Document Type

Article

Department

Medical College Pakistan

Abstract

Background: Atherosclerotic cardiovascular diseases (ASCVD) are on the rise in low and middle-income countries attributed to modern sedentary lifestyle and dietary habits. This has led to the need of assessment of the burden of at-risk population so that prevention measures can be developed. The objective of this study was to assess ten years risk assessment of ASCVD using Astro-CHARM and Pooled Cohort Equation (PCE) in a South Asian sub-population.
Methods: A total of 386 residents of all six districts of Karachi with no ASCVD were enrolled in the study through an exponential non-discriminative referral snowball sampling technique. The inclusion criteria consisted of age 40 years or above and either gender. Study participants were enrolled after obtaining informed written consent and those study participants who were found to have either congenital heart disease or valvular heart diseases or ischemic heart disease were excluded from the study based on initial screening. For the calculation of 10 years risk of ACVD based on Astro-CHARM and PCE, the variables were obtained including medical history and coronary artery calcium and C-reactive protein measurements.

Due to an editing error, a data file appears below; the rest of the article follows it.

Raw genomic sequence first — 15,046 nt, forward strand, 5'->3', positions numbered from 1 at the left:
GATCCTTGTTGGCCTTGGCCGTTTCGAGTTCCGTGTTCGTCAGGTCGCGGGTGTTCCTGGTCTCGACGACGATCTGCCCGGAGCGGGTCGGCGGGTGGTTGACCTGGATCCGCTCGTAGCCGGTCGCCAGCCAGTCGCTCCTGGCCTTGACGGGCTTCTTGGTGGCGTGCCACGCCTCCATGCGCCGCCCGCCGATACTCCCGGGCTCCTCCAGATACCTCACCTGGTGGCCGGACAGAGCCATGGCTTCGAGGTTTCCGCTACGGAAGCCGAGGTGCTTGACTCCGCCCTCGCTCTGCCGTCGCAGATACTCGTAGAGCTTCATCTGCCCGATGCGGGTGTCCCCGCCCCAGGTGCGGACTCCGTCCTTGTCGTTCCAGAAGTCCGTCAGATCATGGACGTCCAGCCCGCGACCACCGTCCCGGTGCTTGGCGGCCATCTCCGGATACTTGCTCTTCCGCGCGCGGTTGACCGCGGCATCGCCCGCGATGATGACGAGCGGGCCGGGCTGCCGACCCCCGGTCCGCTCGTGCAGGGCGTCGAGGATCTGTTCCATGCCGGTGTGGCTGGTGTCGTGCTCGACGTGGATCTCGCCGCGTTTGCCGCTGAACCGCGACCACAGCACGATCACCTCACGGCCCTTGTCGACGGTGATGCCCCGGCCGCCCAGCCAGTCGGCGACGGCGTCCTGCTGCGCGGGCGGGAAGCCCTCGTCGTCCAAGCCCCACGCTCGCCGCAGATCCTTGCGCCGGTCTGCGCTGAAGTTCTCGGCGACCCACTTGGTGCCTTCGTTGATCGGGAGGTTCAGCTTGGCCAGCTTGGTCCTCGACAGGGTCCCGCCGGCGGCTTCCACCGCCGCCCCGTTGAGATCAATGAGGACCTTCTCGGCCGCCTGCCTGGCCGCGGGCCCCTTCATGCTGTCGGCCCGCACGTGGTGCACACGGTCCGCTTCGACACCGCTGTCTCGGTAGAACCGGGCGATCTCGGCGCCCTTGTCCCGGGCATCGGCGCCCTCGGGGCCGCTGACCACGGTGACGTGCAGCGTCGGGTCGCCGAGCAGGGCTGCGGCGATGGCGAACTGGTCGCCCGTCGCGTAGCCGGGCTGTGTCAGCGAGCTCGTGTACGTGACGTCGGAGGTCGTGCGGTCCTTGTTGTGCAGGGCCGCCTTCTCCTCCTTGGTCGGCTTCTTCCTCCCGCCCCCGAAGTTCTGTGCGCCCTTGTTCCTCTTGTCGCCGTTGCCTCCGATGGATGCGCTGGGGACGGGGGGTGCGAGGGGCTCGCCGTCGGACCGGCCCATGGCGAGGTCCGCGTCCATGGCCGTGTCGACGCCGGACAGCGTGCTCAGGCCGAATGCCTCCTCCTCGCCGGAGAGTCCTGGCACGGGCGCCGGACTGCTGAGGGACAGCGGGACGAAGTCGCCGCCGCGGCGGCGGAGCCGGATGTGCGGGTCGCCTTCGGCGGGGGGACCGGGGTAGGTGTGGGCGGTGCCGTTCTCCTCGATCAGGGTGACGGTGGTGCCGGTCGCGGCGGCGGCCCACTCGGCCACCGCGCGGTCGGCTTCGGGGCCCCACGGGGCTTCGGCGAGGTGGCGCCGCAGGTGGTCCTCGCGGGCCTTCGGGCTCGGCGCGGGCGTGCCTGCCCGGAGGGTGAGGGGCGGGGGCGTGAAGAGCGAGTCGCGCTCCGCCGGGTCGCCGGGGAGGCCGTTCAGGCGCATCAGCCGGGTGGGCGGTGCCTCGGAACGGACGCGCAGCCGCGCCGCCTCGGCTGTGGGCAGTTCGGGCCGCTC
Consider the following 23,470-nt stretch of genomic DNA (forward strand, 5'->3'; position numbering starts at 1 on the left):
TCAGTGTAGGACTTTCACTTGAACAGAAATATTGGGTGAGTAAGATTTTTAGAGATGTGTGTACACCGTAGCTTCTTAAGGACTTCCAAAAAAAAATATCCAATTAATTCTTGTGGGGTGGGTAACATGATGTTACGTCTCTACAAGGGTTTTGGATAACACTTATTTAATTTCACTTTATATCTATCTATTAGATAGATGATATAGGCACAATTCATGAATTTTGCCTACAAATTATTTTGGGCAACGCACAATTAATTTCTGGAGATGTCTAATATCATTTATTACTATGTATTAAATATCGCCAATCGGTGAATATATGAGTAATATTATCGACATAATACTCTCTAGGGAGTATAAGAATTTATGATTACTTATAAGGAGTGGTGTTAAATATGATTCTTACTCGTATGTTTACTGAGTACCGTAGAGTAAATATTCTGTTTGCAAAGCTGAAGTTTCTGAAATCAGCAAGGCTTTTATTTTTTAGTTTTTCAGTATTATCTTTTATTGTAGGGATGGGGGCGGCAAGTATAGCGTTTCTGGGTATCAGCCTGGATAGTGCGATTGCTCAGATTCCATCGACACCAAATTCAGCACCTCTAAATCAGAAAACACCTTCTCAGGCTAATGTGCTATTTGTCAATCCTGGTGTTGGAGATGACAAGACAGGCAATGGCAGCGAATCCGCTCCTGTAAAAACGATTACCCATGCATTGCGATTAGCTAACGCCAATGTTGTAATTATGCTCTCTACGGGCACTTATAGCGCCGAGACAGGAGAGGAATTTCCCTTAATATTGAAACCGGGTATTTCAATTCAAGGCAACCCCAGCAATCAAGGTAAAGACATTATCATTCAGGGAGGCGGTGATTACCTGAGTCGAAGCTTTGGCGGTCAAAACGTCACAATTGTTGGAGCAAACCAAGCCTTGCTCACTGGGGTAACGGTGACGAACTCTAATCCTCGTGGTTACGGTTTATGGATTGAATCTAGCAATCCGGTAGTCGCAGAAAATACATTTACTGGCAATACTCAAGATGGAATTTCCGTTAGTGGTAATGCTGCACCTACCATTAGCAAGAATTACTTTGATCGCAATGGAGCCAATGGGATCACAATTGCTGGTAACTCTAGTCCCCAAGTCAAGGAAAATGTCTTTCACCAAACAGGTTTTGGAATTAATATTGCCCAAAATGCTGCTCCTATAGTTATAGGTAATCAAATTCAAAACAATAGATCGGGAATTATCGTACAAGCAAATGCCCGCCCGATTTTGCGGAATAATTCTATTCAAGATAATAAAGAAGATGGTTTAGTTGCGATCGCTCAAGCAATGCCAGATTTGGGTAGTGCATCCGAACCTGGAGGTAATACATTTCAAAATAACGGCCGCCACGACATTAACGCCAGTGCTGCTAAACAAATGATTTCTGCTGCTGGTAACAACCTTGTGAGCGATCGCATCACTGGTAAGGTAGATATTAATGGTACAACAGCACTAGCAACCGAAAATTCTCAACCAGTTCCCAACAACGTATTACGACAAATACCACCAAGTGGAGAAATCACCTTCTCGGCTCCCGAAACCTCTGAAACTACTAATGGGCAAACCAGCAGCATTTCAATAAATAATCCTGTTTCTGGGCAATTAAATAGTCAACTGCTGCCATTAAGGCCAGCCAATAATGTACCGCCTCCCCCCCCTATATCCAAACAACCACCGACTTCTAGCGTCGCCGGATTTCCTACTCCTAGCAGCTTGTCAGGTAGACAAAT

Results: Mean estimated 10-year risk of fatal or non-fatal myocardial infarction or stroke as per the Astro-CHARM was 13.98 ± 8.01%, while mean estimated 10-year risk of fatal or non-fatal myocardial infarction or stroke as per the PCE was 22.26 ± 14.01%. Based on Astro-CHARM, 11.14% of the study participants were labeled as having high risk, while PCE estimated 20.73% of study participants as having high risk of ASCVD.
Conclusion: Despite the fact that our findings showed substantial differences in ten-year risk of ASCVD between Astro-CHARM and PCE, both calculators can be used to develop a new population and specific risk estimators for this South Asian sub-population. Our study provides the first step towards developing a risk assessment guided decision-making protocol for primary prevention of ASCVD in this population.

Comments

Pagination are not provided by the author/publisher

Publication

BMC Public Health

Creative Commons License

Creative Commons Attribution 4.0 License
This work is licensed under a Creative Commons Attribution 4.0 License.

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